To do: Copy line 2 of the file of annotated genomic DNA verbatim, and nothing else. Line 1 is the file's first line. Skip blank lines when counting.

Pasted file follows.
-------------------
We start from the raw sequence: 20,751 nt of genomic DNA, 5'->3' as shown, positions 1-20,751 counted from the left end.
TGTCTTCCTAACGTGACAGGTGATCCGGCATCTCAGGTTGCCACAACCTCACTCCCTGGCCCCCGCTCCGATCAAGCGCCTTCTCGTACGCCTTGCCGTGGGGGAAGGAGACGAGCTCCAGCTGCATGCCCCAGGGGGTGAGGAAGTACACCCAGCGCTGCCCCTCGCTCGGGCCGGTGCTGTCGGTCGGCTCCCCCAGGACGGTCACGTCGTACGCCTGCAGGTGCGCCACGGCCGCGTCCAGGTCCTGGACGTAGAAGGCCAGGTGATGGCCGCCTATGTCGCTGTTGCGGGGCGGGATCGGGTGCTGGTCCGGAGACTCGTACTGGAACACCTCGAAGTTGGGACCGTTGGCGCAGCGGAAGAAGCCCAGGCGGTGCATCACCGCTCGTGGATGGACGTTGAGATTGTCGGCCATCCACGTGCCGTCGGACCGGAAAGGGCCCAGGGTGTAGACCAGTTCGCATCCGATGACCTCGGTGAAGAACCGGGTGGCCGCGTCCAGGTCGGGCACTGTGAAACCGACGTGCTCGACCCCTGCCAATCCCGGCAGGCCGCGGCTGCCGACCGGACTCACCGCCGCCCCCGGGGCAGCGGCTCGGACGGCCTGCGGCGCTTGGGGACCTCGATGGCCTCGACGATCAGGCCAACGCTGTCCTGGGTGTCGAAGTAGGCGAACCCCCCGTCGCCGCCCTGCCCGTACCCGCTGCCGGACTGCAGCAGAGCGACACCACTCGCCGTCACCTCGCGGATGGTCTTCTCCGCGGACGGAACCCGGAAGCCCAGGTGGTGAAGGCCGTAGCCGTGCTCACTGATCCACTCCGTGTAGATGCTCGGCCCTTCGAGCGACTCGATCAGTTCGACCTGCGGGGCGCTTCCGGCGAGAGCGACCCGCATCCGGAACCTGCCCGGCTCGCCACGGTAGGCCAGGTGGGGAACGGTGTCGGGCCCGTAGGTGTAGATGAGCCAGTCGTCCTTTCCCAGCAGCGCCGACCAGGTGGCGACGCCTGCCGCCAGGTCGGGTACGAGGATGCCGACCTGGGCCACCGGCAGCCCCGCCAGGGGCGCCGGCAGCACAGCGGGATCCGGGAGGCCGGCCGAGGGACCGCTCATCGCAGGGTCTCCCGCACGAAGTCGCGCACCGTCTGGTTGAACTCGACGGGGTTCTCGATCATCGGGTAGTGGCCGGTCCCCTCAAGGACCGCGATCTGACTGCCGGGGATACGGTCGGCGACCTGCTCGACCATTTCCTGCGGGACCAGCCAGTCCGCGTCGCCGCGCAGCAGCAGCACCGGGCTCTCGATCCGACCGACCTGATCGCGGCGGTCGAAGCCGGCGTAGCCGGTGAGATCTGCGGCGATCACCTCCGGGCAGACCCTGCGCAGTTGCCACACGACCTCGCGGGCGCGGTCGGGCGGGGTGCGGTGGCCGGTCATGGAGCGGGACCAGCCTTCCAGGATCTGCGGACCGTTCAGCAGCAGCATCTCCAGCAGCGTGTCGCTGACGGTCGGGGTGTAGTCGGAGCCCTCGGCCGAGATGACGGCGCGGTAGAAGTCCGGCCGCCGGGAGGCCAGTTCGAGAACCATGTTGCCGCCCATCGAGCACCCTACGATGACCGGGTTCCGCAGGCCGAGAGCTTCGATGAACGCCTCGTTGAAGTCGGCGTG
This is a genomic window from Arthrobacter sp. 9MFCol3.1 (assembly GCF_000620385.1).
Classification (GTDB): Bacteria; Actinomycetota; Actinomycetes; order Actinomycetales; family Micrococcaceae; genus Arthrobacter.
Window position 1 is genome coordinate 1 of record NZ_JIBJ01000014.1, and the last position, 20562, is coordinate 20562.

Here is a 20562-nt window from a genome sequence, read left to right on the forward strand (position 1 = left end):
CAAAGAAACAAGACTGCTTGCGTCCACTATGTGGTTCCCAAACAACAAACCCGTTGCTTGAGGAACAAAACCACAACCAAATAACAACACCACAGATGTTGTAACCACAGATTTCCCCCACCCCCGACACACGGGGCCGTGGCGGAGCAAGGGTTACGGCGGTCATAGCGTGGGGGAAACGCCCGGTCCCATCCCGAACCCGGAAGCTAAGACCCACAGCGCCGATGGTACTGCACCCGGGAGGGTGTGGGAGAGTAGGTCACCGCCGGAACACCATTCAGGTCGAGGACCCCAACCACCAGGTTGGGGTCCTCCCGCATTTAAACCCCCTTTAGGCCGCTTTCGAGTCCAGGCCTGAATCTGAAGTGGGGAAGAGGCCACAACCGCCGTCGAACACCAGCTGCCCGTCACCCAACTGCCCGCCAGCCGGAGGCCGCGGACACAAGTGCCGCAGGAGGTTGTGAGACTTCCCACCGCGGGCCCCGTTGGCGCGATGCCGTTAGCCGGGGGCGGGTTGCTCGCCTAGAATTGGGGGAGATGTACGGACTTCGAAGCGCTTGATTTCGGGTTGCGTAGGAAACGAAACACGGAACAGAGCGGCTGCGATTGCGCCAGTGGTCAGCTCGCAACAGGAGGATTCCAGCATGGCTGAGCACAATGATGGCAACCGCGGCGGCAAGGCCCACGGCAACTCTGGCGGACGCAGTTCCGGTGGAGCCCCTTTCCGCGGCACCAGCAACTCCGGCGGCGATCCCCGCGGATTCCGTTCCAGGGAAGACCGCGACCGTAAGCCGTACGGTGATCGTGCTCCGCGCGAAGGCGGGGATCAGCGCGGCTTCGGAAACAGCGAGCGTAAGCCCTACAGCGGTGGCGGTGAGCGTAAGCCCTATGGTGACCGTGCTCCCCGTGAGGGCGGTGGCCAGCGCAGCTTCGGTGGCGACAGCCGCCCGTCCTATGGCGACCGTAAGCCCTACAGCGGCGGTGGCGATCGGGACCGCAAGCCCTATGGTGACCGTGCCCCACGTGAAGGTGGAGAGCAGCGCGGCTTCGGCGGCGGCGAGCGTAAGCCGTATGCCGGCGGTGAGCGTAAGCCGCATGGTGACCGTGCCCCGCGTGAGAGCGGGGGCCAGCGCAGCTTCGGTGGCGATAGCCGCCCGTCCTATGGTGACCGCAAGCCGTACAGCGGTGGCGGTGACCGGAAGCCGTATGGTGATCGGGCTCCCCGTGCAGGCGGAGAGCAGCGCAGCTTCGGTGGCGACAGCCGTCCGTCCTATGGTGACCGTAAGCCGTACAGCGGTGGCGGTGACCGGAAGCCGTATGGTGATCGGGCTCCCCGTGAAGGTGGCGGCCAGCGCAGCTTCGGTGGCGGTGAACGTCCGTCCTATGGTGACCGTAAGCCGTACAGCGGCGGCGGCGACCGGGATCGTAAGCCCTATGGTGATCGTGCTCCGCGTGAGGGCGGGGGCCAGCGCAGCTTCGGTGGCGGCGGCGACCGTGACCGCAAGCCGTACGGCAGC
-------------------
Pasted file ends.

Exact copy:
TGTCTTCCTAACGTGACAGGTGATCCGGCATCTCAGGTTGCCACAACCTCACTCCCTGGCCCCCGCTCCGATCAAGCGCCTTCTCGTACGCCTTGCCGTGGGGGAAGGAGACGAGCTCCAGCTGCATGCCCCAGGGGGTGAGGAAGTACACCCAGCGCTGCCCCTCGCTCGGGCCGGTGCTGTCGGTCGGCTCCCCCAGGACGGTCACGTCGTACGCCTGCAGGTGCGCCACGGCCGCGTCCAGGTCCTGGACGTAGAAGGCCAGGTGATGGCCGCCTATGTCGCTGTTGCGGGGCGGGATCGGGTGCTGGTCCGGAGACTCGTACTGGAACACCTCGAAGTTGGGACCGTTGGCGCAGCGGAAGAAGCCCAGGCGGTGCATCACCGCTCGTGGATGGACGTTGAGATTGTCGGCCATCCACGTGCCGTCGGACCGGAAAGGGCCCAGGGTGTAGACCAGTTCGCATCCGATGACCTCGGTGAAGAACCGGGTGGCCGCGTCCAGGTCGGGCACTGTGAAACCGACGTGCTCGACCCCTGCCAATCCCGGCAGGCCGCGGCTGCCGACCGGACTCACCGCCGCCCCCGGGGCAGCGGCTCGGACGGCCTGCGGCGCTTGGGGACCTCGATGGCCTCGACGATCAGGCCAACGCTGTCCTGGGTGTCGAAGTAGGCGAACCCCCCGTCGCCGCCCTGCCCGTACCCGCTGCCGGACTGCAGCAGAGCGACACCACTCGCCGTCACCTCGCGGATGGTCTTCTCCGCGGACGGAACCCGGAAGCCCAGGTGGTGAAGGCCGTAGCCGTGCTCACTGATCCACTCCGTGTAGATGCTCGGCCCTTCGAGCGACTCGATCAGTTCGACCTGCGGGGCGCTTCCGGCGAGAGCGACCCGCATCCGGAACCTGCCCGGCTCGCCACGGTAGGCCAGGTGGGGAACGGTGTCGGGCCCGTAGGTGTAGATGAGCCAGTCGTCCTTTCCCAGCAGCGCCGACCAGGTGGCGACGCCTGCCGCCAGGTCGGGTACGAGGATGCCGACCTGGGCCACCGGCAGCCCCGCCAGGGGCGCCGGCAGCACAGCGGGATCCGGGAGGCCGGCCGAGGGACCGCTCATCGCAGGGTCTCCCGCACGAAGTCGCGCACCGTCTGGTTGAACTCGACGGGGTTCTCGATCATCGGGTAGTGGCCGGTCCCCTCAAGGACCGCGATCTGACTGCCGGGGATACGGTCGGCGACCTGCTCGACCATTTCCTGCGGGACCAGCCAGTCCGCGTCGCCGCGCAGCAGCAGCACCGGGCTCTCGATCCGACCGACCTGATCGCGGCGGTCGAAGCCGGCGTAGCCGGTGAGATCTGCGGCGATCACCTCCGGGCAGACCCTGCGCAGTTGCCACACGACCTCGCGGGCGCGGTCGGGCGGGGTGCGGTGGCCGGTCATGGAGCGGGACCAGCCTTCCAGGATCTGCGGACCGTTCAGCAGCAGCATCTCCAGCAGCGTGTCGCTGACGGTCGGGGTGTAGTCGGAGCCCTCGGCCGAGATGACGGCGCGGTAGAAGTCCGGCCGCCGGGAGGCCAGTTCGAGAACCATGTTGCCGCCCATCGAGCACCCTACGATGACCGGGTTCCGCAGGCCGAGAGCTTCGATGAACGCCTCGTTGAAGTCGGCGTG